The purchase of your home is likely the largest singular investment you will ever make. As such, it demands protection. This means purchasing a homeowners insurance policy to protect your home from a wide range of events and happenings. Before purchasing a policy, consider what homeowners insurance does and doesn’t cover:


What IS Covered

Homeowners usually does protect against the following events and situations, depending on specific plans and coverage amounts:

  • Structural Coverage: Homeowners policies typically won’t protect against general wear and tear of your home. However, it will cover structural damage caused by a natural disaster like tornado, hail or fire. This coverage often applies to all attached structures, like decks and garages.
  • Non-Attached Structural Coverage: If the damage incurred is a result of a natural disaster, homeowners insurance will usually cover repairs or replacement costs for non-attached structures on your property. This can include sheds, detached garages or fences.
  • Personal Property: Most standard homeowners policies include some measure of reimbursement for personal property. It will often reimburse you for any belongings damaged in a disaster. It won’t replace it in its full value, usually just 50% to 70% of the overall value of your belongings. There are often exceptions to what personal property is covered in homeowners policies. For example, jewelry often requires an additional add-on to the policy and isn’t automatically covered under the protection of homeowners. Therefore, you should check what personal property is covered before purchasing a policy. If something important isn’t covered in the basic policy, you can opt to add supplemental insurance for specific possessions.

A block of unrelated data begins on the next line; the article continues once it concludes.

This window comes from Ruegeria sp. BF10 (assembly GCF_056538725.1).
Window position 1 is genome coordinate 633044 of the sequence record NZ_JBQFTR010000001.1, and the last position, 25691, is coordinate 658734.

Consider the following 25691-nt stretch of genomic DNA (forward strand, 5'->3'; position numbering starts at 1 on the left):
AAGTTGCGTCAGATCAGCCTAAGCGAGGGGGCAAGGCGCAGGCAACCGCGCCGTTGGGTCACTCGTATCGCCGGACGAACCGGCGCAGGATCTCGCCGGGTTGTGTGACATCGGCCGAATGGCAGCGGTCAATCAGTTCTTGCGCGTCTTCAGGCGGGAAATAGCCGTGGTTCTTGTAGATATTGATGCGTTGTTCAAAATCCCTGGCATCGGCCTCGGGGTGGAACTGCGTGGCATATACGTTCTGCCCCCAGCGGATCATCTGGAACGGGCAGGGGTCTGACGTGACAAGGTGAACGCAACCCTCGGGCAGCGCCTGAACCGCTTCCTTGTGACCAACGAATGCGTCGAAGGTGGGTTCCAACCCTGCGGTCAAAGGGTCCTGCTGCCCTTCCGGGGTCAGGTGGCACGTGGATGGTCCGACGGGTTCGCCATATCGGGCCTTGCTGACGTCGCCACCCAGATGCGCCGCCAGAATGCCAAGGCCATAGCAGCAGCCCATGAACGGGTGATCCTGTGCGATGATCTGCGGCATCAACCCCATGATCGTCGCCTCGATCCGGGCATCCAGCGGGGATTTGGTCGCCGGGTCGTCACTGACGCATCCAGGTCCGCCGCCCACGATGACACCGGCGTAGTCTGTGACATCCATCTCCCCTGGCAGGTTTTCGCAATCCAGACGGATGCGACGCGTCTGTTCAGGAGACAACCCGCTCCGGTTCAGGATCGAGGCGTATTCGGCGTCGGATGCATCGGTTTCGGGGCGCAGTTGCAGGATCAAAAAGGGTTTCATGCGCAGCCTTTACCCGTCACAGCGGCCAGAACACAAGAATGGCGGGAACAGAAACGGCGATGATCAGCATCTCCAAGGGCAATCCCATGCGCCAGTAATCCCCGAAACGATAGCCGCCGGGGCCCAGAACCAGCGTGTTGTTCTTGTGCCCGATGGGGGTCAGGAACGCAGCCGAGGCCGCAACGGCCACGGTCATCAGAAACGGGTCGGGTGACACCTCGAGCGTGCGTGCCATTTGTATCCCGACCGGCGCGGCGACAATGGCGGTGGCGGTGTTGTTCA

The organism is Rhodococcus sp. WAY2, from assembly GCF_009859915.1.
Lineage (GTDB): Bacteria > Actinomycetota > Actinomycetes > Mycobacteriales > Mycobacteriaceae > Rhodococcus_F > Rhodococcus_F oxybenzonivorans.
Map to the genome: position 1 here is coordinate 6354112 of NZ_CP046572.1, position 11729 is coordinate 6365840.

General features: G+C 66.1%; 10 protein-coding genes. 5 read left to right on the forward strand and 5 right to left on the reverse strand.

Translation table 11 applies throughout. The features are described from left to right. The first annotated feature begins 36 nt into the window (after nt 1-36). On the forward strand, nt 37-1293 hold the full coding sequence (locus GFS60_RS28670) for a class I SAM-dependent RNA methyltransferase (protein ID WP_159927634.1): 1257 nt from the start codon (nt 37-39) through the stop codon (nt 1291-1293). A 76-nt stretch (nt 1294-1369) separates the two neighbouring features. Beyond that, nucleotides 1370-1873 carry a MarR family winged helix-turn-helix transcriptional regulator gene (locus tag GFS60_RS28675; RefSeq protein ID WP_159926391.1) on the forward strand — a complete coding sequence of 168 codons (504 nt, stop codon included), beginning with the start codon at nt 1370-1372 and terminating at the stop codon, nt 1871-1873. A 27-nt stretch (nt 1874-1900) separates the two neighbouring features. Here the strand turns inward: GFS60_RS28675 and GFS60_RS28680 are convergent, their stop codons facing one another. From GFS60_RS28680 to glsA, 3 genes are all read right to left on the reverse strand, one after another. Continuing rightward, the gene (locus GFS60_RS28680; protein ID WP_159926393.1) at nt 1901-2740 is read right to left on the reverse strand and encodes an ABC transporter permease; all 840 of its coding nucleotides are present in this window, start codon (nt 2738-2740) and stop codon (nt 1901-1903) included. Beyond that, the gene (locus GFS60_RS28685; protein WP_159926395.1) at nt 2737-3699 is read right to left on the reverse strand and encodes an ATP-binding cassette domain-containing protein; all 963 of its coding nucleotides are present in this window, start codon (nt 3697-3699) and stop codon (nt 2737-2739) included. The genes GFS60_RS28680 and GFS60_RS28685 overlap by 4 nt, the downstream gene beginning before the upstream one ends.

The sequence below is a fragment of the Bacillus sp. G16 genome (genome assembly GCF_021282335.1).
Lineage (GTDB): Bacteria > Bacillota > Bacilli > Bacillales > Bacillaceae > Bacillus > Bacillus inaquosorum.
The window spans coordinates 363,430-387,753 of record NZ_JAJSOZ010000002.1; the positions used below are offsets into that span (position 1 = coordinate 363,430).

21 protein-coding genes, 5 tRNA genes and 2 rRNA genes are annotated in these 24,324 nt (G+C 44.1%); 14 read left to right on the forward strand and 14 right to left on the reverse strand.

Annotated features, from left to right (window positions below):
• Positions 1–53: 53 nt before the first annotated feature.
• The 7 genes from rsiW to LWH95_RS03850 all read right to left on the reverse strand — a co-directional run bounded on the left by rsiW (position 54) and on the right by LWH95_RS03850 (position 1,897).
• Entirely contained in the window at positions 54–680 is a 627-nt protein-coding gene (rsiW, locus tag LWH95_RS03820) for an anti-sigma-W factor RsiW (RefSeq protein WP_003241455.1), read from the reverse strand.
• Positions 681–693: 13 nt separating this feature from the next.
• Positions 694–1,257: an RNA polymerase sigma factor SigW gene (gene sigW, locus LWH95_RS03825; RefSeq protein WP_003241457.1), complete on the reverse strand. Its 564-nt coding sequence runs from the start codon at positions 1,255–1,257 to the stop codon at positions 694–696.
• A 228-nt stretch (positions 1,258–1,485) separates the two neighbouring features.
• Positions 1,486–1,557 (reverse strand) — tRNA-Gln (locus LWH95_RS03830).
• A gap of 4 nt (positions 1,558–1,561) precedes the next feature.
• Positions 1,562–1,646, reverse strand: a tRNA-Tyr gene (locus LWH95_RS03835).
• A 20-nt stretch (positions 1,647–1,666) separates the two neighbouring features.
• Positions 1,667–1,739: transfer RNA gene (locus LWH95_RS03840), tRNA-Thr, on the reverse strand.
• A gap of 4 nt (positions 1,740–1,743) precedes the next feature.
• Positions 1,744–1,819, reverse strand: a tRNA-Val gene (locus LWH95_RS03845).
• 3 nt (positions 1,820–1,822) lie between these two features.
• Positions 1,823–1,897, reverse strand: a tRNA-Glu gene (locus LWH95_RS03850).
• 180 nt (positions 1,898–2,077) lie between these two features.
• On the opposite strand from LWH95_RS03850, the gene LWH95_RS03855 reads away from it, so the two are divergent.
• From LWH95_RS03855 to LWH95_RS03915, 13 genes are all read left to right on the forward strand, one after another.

• Liability Coverage: In this day and age where people tend to be lawsuit happy, this coverage is vital. Liability coverage protects you if someone is hurt on your property and then tries to sue you for medical expenses. Most homeowners policies have a liability aspect that pays for the costs related to someone’s injury.

What IS NOT Covered

  • Flood Damage: Although it is a natural disaster, flooding is often not included in covered events. If you live in an area prone to flooding, it’s a good idea to purchase a separate flood policy to cover your home and possessions in the event of a flood.
  • Negligence Damage: Homeowners policies typically do not cover damage due to negligence. In general, homeowners insurance is designed to help you recoup your loss if something happens to your home that’s not within your control. However, if damage is caused by your neglect as a homeowner, there is a chance your policy won’t cover the cost of repairs. For example, your insurance company might not pay for damage due to frozen pipes if you as the homeowner didn’t take steps to winterize your pipes.
  • Landslides and Earthquakes: This type of natural disaster, much like flooding, is typically left out in terms of what is covered in most homeowners insurance policies. There are some exceptions to this rule. For example, Tennessee and Florida have a “catastrophic ground coverage collapse” clause within policies that covers damage from sinkholes, landslides and earthquakes.

Other Common Uncovered Issues:

  • Sewer backups.
  • Dog bites (on your property).
  • Trampoline accidents.
  • Termites.
  • Mold.

Keep the above information in mind when purchasing your homeowners insurance policy. If you aren’t sure if a certain event or structure/possession is covered, ask your agent. It’s better to be safe than sorry.

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